WASHINGTON -- Pre-tournament friendlies occupy an odd space in the international game. On the one hand they are a time for experimentation. On the other, managers don't want to do too much to tip their tactical plan. Injury avoidance is paramount.
Such matches can also set off alarms of varying decibel levels. It was around this time a year ago that the U.S. ground out a 1-1 draw with France. There was some predictable criticism of the French team, but it was also all forgotten a month later when Les Bleus went on to hoist the World Cup trophy.
The U.S. engaged in such a contest Wednesday night in a friendly against Jamaica, and suffice it to say, there is plenty to worry about in the aftermath of its 1-0 defeat to the Reggae Boyz at Audi Field. But at the same time, it's not time to hit the panic button.
If one so chooses, the U.S. can throw out any number of caveats. At best, the Americans trotted out five first-choice players. Christian Pulisic and Tyler Adams have yet to join up with the team. Michael Bradley, Jozy Altidore and Weston McKennie didn't even dress. Most of the U.S. players had been in a camp only a few days.
U.S. manager Gregg Berhalter also opted for a new formation, one he described as a 3-4-2-1 with Cristian Roldan and Djordje Mihailovic acting as attacking midfielders in support of lone striker Joshua Sargent.
Yet what transpired wasn't so much about formation, or even available personnel. It was simply an unequivocally poor performance. Not a single U.S. starter really helped themselves in terms of earning starting spots when the Gold Cup begins with a June 18 match. Duane Holmes provided a spark off the bench, but that was pretty much it.
To be clear, Jamaica was well worth its victory. It created the better chances, and a second goal didn't look out of the realm.
As for the U.S., it had some success in the first 20 minutes when the home side was able to get behind the Jamaica defense. But thereafter the U.S. looked timid, especially in the final third, its tempo slow. The Reggae Boyz sensed this. It allowed them to engage in more duels, and Jamaica became more and more adventurous, especially with its press to start the second half. The result was more forced turnovers in the home side's defensive third, which is where Shamar Nicholson's 60th-minute winner came from.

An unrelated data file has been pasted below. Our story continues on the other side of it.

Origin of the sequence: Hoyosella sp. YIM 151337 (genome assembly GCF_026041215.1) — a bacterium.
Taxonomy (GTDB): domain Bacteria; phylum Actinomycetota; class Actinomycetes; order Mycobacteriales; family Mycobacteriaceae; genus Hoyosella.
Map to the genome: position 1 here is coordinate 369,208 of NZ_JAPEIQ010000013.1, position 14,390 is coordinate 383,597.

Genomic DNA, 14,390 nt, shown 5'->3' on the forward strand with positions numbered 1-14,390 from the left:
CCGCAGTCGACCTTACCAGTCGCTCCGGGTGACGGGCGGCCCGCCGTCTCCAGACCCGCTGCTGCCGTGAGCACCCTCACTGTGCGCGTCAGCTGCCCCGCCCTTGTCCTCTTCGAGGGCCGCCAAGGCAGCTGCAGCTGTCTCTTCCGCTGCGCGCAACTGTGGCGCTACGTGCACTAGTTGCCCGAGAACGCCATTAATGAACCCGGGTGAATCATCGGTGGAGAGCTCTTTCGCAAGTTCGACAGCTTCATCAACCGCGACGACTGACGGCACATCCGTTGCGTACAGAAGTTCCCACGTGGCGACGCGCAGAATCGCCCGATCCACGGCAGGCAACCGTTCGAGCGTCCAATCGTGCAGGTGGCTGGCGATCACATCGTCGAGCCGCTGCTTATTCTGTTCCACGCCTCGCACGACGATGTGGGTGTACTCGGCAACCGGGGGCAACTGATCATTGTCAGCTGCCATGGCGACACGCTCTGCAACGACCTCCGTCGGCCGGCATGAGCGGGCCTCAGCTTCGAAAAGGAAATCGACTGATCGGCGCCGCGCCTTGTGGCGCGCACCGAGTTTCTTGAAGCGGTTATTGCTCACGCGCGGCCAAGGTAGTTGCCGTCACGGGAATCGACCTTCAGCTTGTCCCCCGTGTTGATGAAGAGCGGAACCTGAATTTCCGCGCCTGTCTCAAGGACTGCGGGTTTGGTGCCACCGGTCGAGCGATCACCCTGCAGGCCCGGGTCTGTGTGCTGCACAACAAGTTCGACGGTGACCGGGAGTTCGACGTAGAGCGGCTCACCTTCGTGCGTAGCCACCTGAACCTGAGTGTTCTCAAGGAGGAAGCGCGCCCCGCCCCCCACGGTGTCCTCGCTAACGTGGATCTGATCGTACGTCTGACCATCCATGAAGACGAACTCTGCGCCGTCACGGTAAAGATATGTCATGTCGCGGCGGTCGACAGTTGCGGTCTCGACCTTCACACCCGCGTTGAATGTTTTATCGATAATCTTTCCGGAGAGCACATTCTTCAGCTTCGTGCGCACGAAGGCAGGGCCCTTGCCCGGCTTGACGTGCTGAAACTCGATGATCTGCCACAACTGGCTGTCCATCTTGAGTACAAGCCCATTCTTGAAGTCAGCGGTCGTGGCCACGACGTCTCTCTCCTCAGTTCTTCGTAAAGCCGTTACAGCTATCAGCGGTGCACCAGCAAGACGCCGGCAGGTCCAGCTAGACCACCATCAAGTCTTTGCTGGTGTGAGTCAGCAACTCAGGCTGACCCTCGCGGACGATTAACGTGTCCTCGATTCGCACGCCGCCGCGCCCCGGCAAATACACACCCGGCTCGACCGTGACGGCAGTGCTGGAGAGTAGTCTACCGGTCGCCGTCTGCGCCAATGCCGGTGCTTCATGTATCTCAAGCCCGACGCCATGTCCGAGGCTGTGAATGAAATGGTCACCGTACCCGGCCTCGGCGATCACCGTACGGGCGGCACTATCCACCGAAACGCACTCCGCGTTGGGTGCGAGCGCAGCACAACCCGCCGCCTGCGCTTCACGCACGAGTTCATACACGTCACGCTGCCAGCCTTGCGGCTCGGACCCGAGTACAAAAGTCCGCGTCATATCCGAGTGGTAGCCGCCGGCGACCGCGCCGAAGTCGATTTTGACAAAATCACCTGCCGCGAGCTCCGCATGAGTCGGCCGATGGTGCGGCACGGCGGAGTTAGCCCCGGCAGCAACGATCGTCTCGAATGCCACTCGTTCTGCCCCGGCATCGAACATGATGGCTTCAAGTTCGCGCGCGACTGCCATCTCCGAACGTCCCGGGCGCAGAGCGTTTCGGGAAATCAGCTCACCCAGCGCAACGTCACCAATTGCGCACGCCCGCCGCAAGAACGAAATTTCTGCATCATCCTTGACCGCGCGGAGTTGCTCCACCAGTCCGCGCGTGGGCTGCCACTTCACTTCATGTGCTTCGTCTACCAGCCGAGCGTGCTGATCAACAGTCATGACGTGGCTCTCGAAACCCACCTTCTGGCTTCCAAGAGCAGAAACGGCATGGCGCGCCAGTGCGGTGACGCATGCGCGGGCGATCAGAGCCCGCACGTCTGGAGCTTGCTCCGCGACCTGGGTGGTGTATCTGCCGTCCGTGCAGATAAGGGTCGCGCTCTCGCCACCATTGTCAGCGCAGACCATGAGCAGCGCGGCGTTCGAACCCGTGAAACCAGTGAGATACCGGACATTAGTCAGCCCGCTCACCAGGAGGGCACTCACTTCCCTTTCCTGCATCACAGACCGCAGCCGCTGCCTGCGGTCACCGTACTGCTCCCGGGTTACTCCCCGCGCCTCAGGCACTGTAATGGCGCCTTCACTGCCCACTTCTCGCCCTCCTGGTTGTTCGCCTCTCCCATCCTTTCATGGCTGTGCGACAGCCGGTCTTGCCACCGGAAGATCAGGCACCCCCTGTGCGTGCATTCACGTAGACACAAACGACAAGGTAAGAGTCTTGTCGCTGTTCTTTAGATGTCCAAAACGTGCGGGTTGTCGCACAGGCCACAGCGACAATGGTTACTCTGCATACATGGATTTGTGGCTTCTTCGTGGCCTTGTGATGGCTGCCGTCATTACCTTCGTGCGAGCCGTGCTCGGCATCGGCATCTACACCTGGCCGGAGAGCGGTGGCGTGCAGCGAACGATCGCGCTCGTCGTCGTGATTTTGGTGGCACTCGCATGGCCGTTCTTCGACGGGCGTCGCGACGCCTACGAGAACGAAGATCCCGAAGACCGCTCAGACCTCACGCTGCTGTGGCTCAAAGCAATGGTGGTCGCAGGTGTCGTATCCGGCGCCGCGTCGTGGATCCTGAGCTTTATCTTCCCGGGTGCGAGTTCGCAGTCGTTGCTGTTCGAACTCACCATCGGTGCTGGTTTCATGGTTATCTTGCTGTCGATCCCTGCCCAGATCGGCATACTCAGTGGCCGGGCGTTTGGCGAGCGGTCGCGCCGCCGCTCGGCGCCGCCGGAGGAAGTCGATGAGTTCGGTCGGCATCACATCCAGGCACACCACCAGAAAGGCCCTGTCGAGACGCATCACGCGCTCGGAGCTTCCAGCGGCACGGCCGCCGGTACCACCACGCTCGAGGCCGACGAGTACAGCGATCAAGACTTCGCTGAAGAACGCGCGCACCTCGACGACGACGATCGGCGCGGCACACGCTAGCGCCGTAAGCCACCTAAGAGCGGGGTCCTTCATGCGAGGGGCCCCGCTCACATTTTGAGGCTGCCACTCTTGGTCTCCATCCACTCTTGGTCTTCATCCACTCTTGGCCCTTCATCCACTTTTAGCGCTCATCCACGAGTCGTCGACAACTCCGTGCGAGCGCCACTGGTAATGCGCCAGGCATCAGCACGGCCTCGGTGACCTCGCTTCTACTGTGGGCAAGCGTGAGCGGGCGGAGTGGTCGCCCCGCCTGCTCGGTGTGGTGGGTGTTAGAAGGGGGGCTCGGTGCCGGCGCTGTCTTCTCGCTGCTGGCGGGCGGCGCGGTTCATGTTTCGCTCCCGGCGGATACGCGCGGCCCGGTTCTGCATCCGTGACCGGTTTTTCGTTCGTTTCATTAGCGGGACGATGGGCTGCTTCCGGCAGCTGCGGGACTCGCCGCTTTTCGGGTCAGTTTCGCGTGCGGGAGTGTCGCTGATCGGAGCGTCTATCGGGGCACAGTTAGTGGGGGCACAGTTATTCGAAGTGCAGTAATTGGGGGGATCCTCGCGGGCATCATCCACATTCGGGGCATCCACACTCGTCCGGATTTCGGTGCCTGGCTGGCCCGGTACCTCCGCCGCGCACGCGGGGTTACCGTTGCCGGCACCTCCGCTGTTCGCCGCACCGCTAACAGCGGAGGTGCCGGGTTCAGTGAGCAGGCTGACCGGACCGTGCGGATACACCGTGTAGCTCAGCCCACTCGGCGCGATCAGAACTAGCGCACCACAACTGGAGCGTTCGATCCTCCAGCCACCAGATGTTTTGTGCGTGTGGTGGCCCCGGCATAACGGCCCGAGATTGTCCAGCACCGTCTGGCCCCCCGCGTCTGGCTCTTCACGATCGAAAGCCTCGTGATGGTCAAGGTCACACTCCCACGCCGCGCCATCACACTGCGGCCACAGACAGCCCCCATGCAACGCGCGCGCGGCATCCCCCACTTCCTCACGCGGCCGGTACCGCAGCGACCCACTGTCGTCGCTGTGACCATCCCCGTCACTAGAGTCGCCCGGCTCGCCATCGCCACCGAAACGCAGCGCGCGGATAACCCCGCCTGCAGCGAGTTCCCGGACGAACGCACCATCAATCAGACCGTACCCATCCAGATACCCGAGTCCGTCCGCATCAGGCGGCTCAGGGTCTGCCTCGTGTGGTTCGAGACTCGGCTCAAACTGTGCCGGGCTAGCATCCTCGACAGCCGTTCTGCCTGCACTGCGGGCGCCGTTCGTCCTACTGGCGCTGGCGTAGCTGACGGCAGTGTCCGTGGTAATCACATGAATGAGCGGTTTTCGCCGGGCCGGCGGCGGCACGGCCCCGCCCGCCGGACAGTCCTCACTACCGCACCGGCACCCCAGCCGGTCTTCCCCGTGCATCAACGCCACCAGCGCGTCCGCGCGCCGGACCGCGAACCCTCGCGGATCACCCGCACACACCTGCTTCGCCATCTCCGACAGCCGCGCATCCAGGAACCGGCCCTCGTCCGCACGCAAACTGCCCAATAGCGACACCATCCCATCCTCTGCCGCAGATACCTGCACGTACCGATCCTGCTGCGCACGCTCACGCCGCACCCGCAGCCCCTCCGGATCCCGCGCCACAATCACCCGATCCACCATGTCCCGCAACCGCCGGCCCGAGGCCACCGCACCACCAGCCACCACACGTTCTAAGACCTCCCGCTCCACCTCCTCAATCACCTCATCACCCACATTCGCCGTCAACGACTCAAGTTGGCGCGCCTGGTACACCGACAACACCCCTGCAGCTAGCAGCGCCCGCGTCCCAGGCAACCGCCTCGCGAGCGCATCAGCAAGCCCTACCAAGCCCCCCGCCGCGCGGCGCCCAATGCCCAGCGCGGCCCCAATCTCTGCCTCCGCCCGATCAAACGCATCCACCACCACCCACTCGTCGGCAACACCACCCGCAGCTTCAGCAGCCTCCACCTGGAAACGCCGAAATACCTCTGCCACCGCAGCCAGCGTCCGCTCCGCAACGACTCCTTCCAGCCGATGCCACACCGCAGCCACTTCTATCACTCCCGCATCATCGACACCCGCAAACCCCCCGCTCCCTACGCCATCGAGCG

"Overall, we started to lose a little bit of structure and continuity as the game went on and where we were connecting," U.S. midfielder Wil Trapp said. "And then in the final third, we were just a little anemic at times with the speed of play and the quality of the chances we were creating."
In his postgame news conference, Berhalter surmised that with the U.S. set to announce its final 23-man Gold Cup roster Thursday morning, the occasion got to some of his players.
"The roster was pretty much intact from our point of view. But again, when there's a deadline, when you're naming a roster, it weighs on people. I think we saw some of that," Berhalter said. "I don't think any of those guys will make excuses. I'm not going to make excuses. We know we need to improve. We know we need to get better. We know we need to be, I think, more aggressive in the final third. We had one shot on goal today. That's pretty poor, and we know that."
If that is all it takes for the U.S. to get thrown off its collective game, then it has big problems. Granted, a different kind of pressure will be present when the Gold Cup starts, but this was a moment the U.S. should have been able to manage, and it didn't.
Now, to be clear, many of the players afterward didn't echo Berhalter's sentiments.
"It wasn't something we were overly focused on," Trapp said about the announcement of the roster.
So really what it comes down to is execution, and once again the U.S. was found lacking in terms of its ability to take care of the ball. That isn't something that is going to be fixed overnight, or even with this group of players.
The U.S. should still cruise through the Gold Cup group stage. But Jamaica's approach will no doubt be observed by the Americans' knockout stage opponents. Granted, the presence of Pulisic and others will make teams a bit more wary, but a seed has no doubt been planted.
Does this result take on outsized importance? Berhalter seemed to think so.
"I'm not sure it should be that volatile that you turn against a team after one poor performance," he said. "There's going to be more, especially as time goes on, there will be more poor performances when I'm coach. I guarantee it."
But while it might be one bad performance for Berhalter, the U.S. fan base remains scarred from the World Cup qualifying failure. That's not on Berhalter, but it explains why the emotions surrounding the U.S. program remain all over the place, and why this Gold Cup is more important for the Americans than previous editions.
The best part of Wednesday's defeat is that there is another game to play Sunday against Venezuela in Cincinnati, though just how much of the first XI that will play is unclear. Pulisic will have only been with the team a few days, so he could be rested like McKennie & Co. were against Jamaica. But at the least it should contain some more familiar faces. And for those holdovers, there will be plenty of motivation.
"I think everybody can be better in that way, be smarter, be more secure in their passes," Roldan said. "But in the end, it's on us. You take it to the face and try to be better the next game."
They'll have their chance in four days time.